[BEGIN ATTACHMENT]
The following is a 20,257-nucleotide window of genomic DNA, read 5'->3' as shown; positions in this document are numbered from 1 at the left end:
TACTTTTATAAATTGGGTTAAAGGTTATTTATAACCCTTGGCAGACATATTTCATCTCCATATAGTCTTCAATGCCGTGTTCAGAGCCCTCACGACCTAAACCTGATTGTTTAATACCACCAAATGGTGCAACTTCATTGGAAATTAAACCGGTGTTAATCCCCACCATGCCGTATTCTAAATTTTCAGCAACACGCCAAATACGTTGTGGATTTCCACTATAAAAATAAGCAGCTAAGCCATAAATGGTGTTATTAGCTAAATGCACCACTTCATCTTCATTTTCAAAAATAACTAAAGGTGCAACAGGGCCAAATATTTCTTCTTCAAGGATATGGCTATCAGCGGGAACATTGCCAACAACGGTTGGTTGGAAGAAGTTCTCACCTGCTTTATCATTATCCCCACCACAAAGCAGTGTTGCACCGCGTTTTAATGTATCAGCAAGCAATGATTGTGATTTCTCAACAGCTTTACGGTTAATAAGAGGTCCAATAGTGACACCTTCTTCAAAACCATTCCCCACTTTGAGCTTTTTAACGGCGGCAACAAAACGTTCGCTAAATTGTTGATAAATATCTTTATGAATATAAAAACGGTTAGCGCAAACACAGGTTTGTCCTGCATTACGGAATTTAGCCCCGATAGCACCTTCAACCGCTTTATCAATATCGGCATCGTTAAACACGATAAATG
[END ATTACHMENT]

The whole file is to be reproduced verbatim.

The following is a 20,257-nucleotide window of genomic DNA, read 5'->3' as shown; positions in this document are numbered from 1 at the left end:
TACTTTTATAAATTGGGTTAAAGGTTATTTATAACCCTTGGCAGACATATTTCATCTCCATATAGTCTTCAATGCCGTGTTCAGAGCCCTCACGACCTAAACCTGATTGTTTAATACCACCAAATGGTGCAACTTCATTGGAAATTAAACCGGTGTTAATCCCCACCATGCCGTATTCTAAATTTTCAGCAACACGCCAAATACGTTGTGGATTTCCACTATAAAAATAAGCAGCTAAGCCATAAATGGTGTTATTAGCTAAATGCACCACTTCATCTTCATTTTCAAAAATAACTAAAGGTGCAACAGGGCCAAATATTTCTTCTTCAAGGATATGGCTATCAGCGGGAACATTGCCAACAACGGTTGGTTGGAAGAAGTTCTCACCTGCTTTATCATTATCCCCACCACAAAGCAGTGTTGCACCGCGTTTTAATGTATCAGCAAGCAATGATTGTGATTTCTCAACAGCTTTACGGTTAATAAGAGGTCCAATAGTGACACCTTCTTCAAAACCATTCCCCACTTTGAGCTTTTTAACGGCGGCAACAAAACGTTCGCTAAATTGTTGATAAATATCTTTATGAATATAAAAACGGTTAGCGCAAACACAGGTTTGTCCTGCATTACGGAATTTAGCCCCGATAGCACCTTCAACCGCTTTATCAATATCGGCATCGTTAAACACGATAAATG